A client asked me the other day, “how strictly does the US Government enforce the trade in legal and illegal ivory?”
So I told them this little story. They are so strict that even the Juggernaut eBay is scared enough of them not to allow the word “ivory” to appear on their site in certain categories. If an item appears in certain categories on eBay with the word “ivory” in it, it sends out a notice for immediate review, and the listing can be immediately taken down. A few years ago I had a long discussion with eBay customer support about a verified antique Japanese okimono I tried to list because I did not understand why my listing was taken down by them when I had disclosed everything. They did not care that I had made the disclosures and that it was clearly pre-ban, antique ivory. What they cared about was that I had the honesty to use the word “ivory” in my listing!
However, eBay’s fear of the US Government only goes so far! Their hypocrisy is tremendous, because if you don’t use the word “ivory” in your listing, you can still sell your real ivory pieces, regardless of age or animal, on their site with relative impunity. There are constantly a large number of real ivory pieces for sale on eBay if you know which key words to use to search. Also, the sellers are “cleaver enough” to use code words like “ox bone”, “bone, “wood”, or use no descriptive word at all, which has taught them that eBay will ignore their listings and not take them down, despite them being real ivory, let alone post-ban ivory. The sellers way around the inability to use the word “ivory” in their listings is circumvented by the use of specific search words and of very clear images and lighting angles in their listings, which show that they are selling real ivory or superior faux ivory. For example, nearly anyone can easily learn to identify real elephant/mammoth ivory in a good photograph by referencing the Schreger pattern/lines (the natural cross-hatched appearance found in all proboscidean ivory), which these sellers some times explicitly show in their images. Here is an excellent example from a listing on eBay today, January 23, 2013, exhibiting exactly this “allowed” behavior, note the search terms “Ox Bone” associated with clear Schreger lines seen on the face and around the neck of the carved figure, let alone the fact that this is clearly an elephant’s ivory tusk: http://www.ebay.com/itm/Huge-Solid-Ox-Bone-Raw-Tusk-L-K-Statue-Head-Sculpture-Bust-Okimono-Netsuke-/121056013400?pt=Asian_Antiques&hash=item1c2f802c58.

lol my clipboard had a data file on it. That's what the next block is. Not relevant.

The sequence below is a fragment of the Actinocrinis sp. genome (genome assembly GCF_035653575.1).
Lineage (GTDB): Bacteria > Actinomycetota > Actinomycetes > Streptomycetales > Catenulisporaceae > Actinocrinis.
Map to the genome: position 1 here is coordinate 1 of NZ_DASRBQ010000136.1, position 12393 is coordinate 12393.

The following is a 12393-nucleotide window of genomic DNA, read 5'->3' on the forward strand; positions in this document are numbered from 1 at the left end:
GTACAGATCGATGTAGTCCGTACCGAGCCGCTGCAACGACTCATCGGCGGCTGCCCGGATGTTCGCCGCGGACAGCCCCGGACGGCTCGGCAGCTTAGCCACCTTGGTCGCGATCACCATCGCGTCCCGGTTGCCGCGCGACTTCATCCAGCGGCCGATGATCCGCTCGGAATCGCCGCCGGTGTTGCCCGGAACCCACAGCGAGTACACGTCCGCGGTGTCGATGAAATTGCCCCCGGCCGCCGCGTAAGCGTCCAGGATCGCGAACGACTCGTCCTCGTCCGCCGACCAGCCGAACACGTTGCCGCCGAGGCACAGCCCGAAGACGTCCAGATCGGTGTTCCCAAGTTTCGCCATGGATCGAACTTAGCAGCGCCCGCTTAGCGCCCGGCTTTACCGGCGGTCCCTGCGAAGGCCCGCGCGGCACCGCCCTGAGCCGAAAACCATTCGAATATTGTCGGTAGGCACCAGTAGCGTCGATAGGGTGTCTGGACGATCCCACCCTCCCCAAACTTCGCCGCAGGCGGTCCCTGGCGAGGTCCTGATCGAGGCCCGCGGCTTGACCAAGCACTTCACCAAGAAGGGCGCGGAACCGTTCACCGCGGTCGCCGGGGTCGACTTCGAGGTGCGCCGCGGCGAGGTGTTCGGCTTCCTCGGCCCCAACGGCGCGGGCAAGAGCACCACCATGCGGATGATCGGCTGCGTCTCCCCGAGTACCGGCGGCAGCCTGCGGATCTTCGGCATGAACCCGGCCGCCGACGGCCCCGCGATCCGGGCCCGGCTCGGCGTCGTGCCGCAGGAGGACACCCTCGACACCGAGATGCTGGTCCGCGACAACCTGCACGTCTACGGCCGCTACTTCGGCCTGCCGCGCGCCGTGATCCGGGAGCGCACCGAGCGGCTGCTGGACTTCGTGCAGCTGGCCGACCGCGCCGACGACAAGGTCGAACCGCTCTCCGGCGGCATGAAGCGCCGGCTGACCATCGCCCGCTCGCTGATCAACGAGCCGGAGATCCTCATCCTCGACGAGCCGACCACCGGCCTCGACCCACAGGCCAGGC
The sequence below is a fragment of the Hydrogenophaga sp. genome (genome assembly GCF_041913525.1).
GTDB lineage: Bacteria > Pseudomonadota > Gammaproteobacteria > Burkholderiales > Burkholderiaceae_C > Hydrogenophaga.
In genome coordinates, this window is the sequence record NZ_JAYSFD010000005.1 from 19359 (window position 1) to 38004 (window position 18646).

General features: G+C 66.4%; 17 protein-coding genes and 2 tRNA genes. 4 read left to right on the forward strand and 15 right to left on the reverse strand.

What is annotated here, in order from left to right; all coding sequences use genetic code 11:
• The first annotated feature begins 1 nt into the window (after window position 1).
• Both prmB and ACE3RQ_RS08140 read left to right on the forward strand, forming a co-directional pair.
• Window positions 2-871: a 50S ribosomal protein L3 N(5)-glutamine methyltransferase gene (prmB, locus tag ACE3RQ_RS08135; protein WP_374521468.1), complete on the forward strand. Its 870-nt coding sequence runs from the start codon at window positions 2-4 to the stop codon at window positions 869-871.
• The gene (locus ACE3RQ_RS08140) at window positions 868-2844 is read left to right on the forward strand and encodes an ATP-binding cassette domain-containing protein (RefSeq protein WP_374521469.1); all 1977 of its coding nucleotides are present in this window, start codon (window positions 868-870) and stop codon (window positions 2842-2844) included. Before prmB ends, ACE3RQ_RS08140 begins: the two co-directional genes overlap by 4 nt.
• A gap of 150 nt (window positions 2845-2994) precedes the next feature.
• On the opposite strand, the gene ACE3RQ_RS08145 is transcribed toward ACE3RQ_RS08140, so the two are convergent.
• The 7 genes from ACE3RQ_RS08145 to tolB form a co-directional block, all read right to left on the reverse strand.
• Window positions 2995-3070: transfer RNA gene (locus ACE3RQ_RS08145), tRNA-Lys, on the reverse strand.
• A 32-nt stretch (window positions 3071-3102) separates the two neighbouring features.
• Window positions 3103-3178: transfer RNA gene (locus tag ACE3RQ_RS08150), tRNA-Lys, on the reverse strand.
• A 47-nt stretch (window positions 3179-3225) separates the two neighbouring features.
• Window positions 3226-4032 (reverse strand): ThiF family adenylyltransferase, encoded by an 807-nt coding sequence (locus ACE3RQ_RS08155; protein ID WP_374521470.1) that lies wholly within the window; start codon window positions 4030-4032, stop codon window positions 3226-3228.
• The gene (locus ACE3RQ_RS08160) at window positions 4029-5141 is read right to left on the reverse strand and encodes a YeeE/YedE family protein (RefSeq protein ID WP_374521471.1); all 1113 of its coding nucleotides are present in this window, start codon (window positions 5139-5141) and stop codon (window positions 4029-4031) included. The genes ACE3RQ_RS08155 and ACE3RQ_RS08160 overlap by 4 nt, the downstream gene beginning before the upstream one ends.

I even offered my services to eBay’s legal team, to help purge the real ivory pieces on a daily basis from their site if they wanted to take their “ban” on ivory sales seriously. However, despite being given the eBay legal department’s phone number by the eBay representative, and leaving a message with my contact information and my offer of help, no one ever returned my call! After waiting in vain for a reply, I then called the USFWS and spoke to an officer who is a specialist in endangered species explaining everything noted above. They told me they have been trying to work with eBay for a long time on these issues, but were glad to hear my story and observations, as they had not known of this loop hole.
As a final comment on how seriously USFWS, and in this case the State of New York, takes the illegal trade in ivory, please reference these two New York Times articles that address exactly that. Just this past year, two dealers in NY pleaded guilty to illegal ivory trading charges in NY. The ivory they had in their possession cost an estimated 25 Asian and African Elephants their lives due to poaching! The fines are far too small in my opinion!
Greg C. Brown, MS, ISA, CAGA. President, Greg C. Brown & Associates, Inc. Appraisal Services. Minnesota Sub-Chapter Chairman, The Explorers Club. (888) 355-6939. firstname.lastname@example.org